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Sunday, 25 May 2008

Shutter

Shutter has a lot of problems, but let's start with just one: the idea of 'spirit photography' on its own just isn't that scary. So you can take photos of ghosts - you can take photos of teapots too, but that doesn't make them scary. And as for the idea that ghosts are all around us and we can only see them via 'spirit photography', this is supposed to be a horror movie. Just the idea of ghosts on its own isn't exactly breaking new ground in terror. Which brings us to the second problem this film has, namely the plot. On the surface it's not that bad: a newly married American couple (Joshua Jackson, AKA Pacey from Dawson's Creek - and Australia's own Rachel Taylor) move to Japan, whereupon the wife starts to freak out while the husbands work photographing models reveals both some ghostly photos and a somewhat sleazy side to his personality. And it's during those early scenes that this works at its best... which means there's the occasional tingle of mild unease. But as soon as it becomes clear that this haunting is happening for a reason all the tension drains out of the film. Ghosts haunting people for no reason is scary stuff; ghosts haunting people because they did bad things is basically a TAC commercial warning you not to do bad things. And that leads us to the third and biggest problem this film faces: it's just not scary. You'd think ghost photos could provide at least one decent scare - just show a happy couple all alone, they take a photo, then one of them walks off into the kitchen while the other looks at the photo and sees that it shows a ghost IN THE KITCHEN!!! But not here. Feel free to make up your own shutter-related pun to explain why this isn't worth your time.

Anthony Morris (this review appeared in Forte #428)

The Counterfeiters

The phrase 'total war' means exactly that: war fought on every level with the aim of forcing the other side to surrender. And one of the more dangerous theatres of war is the economic one. After all, without money to buy equipment and pay troops it's extremely difficult to keep a war going. So while much of the (deservedly) positive press about The Counterfeiters has centered around its fresh take on the horrors of the Holocaust, it's also an absorbing look at a battlefront many viewers would never consider as a theatre of war. Based on a real account by a Holocaust survivor, this explores the secret currency counterfeiting unit established by the Nazis during World War II and the Jewish prisoners selected to work in this unit re-creating first the British Pound and then the US Dollar. Karl Markovics plays the role of the expert forger (and Jew) in pre-war Berlin who ends up in a concentration camp, only to be chosen for his special skills to work in the pampered unit where the horrors of the death camp are kept at bay - so long as they get results. The film's central issue - is it better to survive, even if it involves helping an evil regime, than die with your morals intact - is never far from the film's surface (when the prisoners arrive at the unit they're given civilian clothes clearly taken from inmates the Germans have killed), and it's re-enforced by a strong performance from August Diehl's performance as a Jewish printing expert who prefers death to supporting the Nazi regime even when his sabotage threatens all their lives. Moral questions aside, it's also a gripping thriller the equal of anything out of Hollywood and a well-constructed character study. With this year's blockbuster films looming on the horizon, it'd be a shame if a film as good as this one was left buried in their wake.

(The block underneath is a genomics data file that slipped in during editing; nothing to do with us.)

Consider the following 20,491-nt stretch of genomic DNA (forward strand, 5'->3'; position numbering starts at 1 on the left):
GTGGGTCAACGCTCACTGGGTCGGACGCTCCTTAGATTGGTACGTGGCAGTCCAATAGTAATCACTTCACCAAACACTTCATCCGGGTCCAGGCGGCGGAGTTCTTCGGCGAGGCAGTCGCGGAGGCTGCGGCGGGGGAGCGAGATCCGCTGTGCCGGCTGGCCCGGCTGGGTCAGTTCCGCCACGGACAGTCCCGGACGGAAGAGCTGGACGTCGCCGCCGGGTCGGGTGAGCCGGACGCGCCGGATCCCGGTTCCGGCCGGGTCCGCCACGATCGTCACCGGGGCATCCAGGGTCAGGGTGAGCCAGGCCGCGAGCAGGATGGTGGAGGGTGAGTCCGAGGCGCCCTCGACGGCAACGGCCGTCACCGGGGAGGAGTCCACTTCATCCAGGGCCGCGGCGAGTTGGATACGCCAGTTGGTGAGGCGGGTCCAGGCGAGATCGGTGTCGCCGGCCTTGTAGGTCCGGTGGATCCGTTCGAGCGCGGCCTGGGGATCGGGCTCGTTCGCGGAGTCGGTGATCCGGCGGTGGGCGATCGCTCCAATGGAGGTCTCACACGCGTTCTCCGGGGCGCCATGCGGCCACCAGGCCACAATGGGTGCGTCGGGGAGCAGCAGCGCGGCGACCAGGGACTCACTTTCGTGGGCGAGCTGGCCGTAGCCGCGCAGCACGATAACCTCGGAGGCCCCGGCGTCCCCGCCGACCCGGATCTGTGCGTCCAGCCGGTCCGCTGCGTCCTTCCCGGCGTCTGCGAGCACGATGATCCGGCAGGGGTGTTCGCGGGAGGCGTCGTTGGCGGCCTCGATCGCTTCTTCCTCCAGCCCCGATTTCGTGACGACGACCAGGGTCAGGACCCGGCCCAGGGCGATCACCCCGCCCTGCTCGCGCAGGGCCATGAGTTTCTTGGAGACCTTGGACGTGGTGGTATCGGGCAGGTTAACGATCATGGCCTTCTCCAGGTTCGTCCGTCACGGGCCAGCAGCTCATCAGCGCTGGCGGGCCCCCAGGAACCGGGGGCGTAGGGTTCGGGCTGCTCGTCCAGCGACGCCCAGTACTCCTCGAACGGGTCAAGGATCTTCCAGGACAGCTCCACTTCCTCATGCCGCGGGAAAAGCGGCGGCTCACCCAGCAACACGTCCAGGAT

Anthony Morris (this review appeared in Forte #428)

21

There's something always a little... off about big budget Hollywood movies telling us that greed is bad when they're written by, directed by and starring people who make more money than pretty much anyone reading this. Fortunately, 21 is too busy being flashy to spend much time hammering home its tired message that making money is evil because it causes you to lose touch with who you are (seriously: as if everyone making this movie didn't ditch their old friends as soon as they started making it big in the movies). Unfortunately, 21 is also too busy being flashy to do pretty much anything else, which is kind of a problem when a movie goes for almost two hours. Ben Campbell (Jim Sturgess) is a nerdy maths whiz at M.I.T. struggling to scrape up enough money to go to Harvard when his professor Mickey Rosa (Kevin Spacey) invites him to join a little card-counting club they've got going on. Card-counting is a way of tipping the odds in your favour when playing blackjack, AKA 21, and with Ben's brain on side this card counting crew can fly out to Vegas and make some serious money. Which they proceed to do, until the inevitable rift within the group causes Mickey's dark side to show itself. Of course, by then Ben is getting it on with a fellow card counter played by Kate Bosworth, so it's not like he really has much to complain about. With a by-the-number plot that's pretty silly the moment you think about it (if they have to be so careful about their identities in the casinos, why do all the casino greeters know who Ben is? Why, for that matter, doesn't he think of a better place to hide his profits?) but plenty of glitz and glamour as the crew live it up in Vegas 21 is as slick and enjoyably forgettable as movie-making gets.